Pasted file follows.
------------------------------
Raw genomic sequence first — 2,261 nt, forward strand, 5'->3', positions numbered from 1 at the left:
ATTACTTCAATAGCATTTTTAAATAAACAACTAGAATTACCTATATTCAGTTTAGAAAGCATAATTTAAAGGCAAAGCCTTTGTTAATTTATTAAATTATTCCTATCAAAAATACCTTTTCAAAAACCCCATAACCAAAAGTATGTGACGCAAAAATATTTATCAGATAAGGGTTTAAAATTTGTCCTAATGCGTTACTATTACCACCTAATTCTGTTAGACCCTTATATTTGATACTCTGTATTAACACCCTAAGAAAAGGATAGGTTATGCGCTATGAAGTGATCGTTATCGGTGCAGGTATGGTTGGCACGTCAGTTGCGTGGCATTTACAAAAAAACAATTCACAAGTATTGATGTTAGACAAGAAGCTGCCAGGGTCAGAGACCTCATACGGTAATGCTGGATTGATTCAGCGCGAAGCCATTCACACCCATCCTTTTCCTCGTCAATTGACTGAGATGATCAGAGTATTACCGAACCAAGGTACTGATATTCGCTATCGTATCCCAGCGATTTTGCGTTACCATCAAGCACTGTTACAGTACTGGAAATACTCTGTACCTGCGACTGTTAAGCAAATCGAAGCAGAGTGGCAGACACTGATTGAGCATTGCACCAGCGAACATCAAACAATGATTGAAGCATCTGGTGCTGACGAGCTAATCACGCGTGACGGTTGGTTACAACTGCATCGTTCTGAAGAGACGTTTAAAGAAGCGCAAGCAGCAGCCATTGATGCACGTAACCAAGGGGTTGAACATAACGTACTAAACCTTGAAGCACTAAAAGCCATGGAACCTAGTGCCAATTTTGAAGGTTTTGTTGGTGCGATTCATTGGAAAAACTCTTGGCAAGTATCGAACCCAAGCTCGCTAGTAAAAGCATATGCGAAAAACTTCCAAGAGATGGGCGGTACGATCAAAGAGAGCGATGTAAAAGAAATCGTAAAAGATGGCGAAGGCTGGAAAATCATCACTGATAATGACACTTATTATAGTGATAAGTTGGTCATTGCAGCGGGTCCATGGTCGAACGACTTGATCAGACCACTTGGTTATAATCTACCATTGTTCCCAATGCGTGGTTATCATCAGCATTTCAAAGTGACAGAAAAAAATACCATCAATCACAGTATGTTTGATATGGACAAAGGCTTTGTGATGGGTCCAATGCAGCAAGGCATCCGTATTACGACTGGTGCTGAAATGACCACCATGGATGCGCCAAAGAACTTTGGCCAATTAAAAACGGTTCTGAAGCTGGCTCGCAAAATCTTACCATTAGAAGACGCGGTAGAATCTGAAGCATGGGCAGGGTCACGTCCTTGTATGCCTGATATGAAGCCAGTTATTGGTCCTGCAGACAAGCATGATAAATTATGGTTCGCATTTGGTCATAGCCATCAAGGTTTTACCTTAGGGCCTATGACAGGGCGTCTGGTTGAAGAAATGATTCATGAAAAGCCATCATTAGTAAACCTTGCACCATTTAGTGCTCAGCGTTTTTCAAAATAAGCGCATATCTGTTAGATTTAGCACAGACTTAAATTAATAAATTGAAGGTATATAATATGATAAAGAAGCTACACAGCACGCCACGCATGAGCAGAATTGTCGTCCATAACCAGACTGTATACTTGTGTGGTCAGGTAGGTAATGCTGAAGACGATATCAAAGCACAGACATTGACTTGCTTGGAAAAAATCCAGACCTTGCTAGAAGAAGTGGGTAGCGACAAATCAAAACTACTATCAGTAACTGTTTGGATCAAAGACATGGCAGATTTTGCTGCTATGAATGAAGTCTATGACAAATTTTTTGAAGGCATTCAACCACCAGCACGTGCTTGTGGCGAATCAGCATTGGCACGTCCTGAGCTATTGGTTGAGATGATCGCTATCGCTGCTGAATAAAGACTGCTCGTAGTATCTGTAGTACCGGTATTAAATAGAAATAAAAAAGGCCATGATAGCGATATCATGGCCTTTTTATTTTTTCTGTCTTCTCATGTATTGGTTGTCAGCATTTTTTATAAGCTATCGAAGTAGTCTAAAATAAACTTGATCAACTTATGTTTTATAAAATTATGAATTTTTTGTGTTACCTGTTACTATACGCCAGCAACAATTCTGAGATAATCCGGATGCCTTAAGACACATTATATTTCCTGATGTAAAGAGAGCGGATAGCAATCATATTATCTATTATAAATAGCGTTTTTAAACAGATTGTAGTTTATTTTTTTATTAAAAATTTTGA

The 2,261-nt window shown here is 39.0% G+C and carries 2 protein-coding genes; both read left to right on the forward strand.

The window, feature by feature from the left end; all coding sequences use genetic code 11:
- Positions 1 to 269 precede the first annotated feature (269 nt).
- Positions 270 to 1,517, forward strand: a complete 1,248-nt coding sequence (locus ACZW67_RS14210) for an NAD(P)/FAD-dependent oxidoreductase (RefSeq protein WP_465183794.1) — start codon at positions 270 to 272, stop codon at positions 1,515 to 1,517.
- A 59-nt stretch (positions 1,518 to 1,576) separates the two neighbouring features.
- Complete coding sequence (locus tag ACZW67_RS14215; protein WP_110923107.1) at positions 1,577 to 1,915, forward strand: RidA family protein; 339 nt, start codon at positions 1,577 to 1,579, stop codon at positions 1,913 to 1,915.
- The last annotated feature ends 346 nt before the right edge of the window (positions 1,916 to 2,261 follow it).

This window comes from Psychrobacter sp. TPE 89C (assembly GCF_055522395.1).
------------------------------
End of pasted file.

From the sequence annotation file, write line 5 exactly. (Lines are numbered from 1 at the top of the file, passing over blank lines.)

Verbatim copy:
- Positions 1 to 269 precede the first annotated feature (269 nt).